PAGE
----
I am often asked how to handle double vowel situations. Remember to use the carrier as shown above in the ANDY example. Here are some examples that illustrate some of the situations that come up.
That’s all you need to get started. If you take a real interest in Elvish and want to learn more, there’s a lot of good information out there for you.
Please be aware that there are many ways to write English words in Elvish. This is just the one that I use. I have tried to keep it very simple here. There are dozens of sites that can lead you through the nitty-gritty details. The best one I have come across yet is Tolkien Script Publishing. You can learn about all details that I glossed over here.
The Hobbit 3 Officially Announced
Peter Jacksons reveals that two will become three when he shoots the further adventures of Bilbo Baggins.
by Chris Tilly
JULY 30, 2012
So it looks like the rumours and speculation were true, and there will be a third Hobbit movie. Check out Peter Jackson
’s official statement, which just hit facebook
It is only at the end of a shoot that you finally get the chance to sit down and have a look at the film you have made. Recently Fran, Phil and I did just this when we watched for the first time an early cut of the first movie – and a large chunk of the second. We were really pleased with the way the story was coming together, in particular, the strength of the characters and the cast who have brought them to life. All of which gave rise to a simple question: do we take this chance to tell more of the tale? And the answer from our perspective as the filmmakers, and as fans, was an unreserved ‘yes.’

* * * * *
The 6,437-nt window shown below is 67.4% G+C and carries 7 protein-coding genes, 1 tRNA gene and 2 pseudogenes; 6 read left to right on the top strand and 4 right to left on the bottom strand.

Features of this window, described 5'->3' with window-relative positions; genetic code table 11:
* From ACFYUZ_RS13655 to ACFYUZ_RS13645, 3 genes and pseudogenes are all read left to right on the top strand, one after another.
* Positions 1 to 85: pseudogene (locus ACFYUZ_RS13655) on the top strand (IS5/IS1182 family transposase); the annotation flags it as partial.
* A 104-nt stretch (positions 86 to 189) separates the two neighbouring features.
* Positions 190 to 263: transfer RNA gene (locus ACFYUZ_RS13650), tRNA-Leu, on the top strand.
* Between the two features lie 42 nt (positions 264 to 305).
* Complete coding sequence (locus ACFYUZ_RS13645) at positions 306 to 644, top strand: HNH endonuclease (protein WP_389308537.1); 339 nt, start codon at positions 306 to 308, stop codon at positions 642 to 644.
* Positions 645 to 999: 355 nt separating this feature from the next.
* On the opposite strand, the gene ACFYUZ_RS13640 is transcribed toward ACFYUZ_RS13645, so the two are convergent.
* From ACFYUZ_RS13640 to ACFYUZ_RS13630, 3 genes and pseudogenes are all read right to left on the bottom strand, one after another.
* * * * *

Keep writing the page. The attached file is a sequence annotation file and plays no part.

We know how much of the story of Bilbo Baggins, the Wizard Gandalf, the Dwarves of Erebor, the rise of the Necromancer, and the Battle of Dol Guldur will remain untold if we do not take this chance. The richness of the story of The Hobbit, as well as some of the related material in the appendices of The Lord of the Rings, allows us to tell the full story of the adventures of Bilbo Baggins and the part he played in the sometimes dangerous, but at all times exciting, history of Middle-earth.
So, without further ado and on behalf of New Line Cinema, Warner Bros. Pictures, Metro-Goldwyn-Mayer, Wingnut Films, and the entire cast and crew of “The Hobbit” films, I’d like to announce that two films will become three.
It has been an unexpected journey indeed, and in the words of Professor Tolkien himself, “a tale that grew in the telling.”
The Hobbit: An Unexpected Journey hits screenins worldwide on December 14, 2012, while The Hobbit: There and Back Again arrives December 13, 2013. And while there’s no news as to when Jackson will shoot part three, we’re guessing it’ll hit December 2014
reposted from Chris Tilly.